London — The current OPEC/non-OPEC output cut deal is starting to bring the global oil market back towards balance, but the agreement will likely need to run until at least the end of next year to fully draw down the overhang of oil stocks, Total CEO Patrick Pouyanne said Wednesday.
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"The OPEC/Non-OPEC deal is working well...I think the market is slowly rebalancing, the inventories are going down," Pouyanne told the Oil & Money conference in London.
Pouyanne said, however, he would reiterate comments he made in January when the OPEC cuts began, that it would take at least two years for the cut deal to fully rebalance the oil market and reduce the overhang of global oil stocks.
"If you have three or four years of oversupply, it takes time to rebalance the market," he said.
Noting comments made during the recent visit by Saudi Arabia's King Salman to Moscow to meet Russian President Vladimir Putin, Pouyanne said he was "convinced" the two major oil producers were now pursuing a target of bringing oil prices to $60/b.
During the historic meeting earlier this month, King Salman and Putin discussed extending the deal to keep the OPEC/non-OPEC coalition's market rebalancing efforts on track.
"The meeting...I think cemented the agreement between two of the three main producing countries of the world," Pouyanne said. "I'm convinced that both of them are targeting a price of about $60/b."
According to the IEA's latest monthly oil market report, OECD oil stocks continued falling against the five-year average in August, to reach 170 million barrels above the five-year average, although the total remained above the 3 billion mark, at 3.015 billion barrels.
Global oil stocks are likely to have fallen in Q3 for just the second time since oil prices started collapsing in 2014, the IEA added, noting that stocks are likely to fall by 300,000 b/d on average this year.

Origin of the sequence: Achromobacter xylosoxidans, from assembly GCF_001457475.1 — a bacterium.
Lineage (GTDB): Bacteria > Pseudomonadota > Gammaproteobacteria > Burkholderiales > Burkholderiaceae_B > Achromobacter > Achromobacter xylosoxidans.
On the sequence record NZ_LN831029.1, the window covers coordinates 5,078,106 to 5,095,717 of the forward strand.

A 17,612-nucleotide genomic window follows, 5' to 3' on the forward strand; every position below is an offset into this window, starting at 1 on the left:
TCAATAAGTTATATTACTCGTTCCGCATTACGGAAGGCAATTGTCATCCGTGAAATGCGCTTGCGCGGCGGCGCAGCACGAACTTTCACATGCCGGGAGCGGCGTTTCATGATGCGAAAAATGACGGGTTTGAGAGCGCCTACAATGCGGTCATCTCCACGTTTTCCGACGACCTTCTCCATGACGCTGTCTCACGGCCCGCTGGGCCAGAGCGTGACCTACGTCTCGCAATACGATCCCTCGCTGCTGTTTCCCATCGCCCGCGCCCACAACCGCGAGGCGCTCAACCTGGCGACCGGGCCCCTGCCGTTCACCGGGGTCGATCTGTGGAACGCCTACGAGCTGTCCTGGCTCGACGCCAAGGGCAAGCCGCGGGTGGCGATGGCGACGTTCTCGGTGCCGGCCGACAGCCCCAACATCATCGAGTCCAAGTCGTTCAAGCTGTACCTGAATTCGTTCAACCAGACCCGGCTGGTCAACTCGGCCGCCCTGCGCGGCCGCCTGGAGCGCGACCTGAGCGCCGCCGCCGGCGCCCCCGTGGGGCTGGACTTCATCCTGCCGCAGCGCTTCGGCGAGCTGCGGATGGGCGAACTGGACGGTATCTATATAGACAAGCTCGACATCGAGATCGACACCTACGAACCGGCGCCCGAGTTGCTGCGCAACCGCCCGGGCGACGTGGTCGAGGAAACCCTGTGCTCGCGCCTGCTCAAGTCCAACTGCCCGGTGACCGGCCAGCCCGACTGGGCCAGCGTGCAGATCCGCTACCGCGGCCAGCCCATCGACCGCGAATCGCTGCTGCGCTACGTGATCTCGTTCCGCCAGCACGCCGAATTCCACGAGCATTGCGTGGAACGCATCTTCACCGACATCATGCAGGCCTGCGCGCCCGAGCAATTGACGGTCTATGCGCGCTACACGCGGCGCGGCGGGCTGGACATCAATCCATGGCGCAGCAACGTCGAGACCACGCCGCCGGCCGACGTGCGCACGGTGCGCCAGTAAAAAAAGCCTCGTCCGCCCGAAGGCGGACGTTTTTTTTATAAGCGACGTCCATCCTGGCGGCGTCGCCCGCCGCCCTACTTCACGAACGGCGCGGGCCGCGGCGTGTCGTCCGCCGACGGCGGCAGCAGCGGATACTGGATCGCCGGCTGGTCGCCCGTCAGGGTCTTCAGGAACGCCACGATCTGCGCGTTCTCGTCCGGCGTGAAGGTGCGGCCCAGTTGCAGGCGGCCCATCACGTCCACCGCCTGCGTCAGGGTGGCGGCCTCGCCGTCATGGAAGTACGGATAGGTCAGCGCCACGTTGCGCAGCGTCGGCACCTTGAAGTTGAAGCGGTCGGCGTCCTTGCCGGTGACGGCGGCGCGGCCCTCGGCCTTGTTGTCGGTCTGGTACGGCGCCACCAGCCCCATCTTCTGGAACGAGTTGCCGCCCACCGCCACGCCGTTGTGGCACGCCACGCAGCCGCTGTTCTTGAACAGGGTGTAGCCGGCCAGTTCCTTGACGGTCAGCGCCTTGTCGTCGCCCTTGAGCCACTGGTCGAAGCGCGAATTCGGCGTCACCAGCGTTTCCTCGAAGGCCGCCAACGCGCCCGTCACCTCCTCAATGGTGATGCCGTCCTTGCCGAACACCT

With current oil prices of around $56/b, Pouyanne said he also saw a new "wave of investment" by US shale producers as drilling efficiencies had lowered break-even costs.
Looking further ahead, however, he repeated concerns voiced over the past 18 months that a the sharp drop in upstream spending by oil majors after the 2014 price slump could create a supply shortage in the next decade.
The number of final investment decision, or FIDS, on projects holding more than 50 million barrels of oil in the four years to 2014 averaged of 35 each year, Pouyanne said, representing a future production capacity of 2.5 million b/d.
By comparison, the average number of project FIDs a year from 2014 to 2017 fell to 12, he said, representing a supply capacity of 1 million b/d which is "probably not enough".
"Post 2020 sometime, we'll face an issue with this lower number FIDs...Even if suddenly we decide to do it (take FIDs]...it takes time to bring new capacity to production," Pouyanne said.
He said strong demand was helping support current oil prices, particularly as the lower price since 2014 had boosted global oil demand.
Since 2015, global oil demand had grown by about 5 million b/d, he said, twice as fast at the previous three years.
"You have very strong demand...demand is clearly supported by lower prices," he said.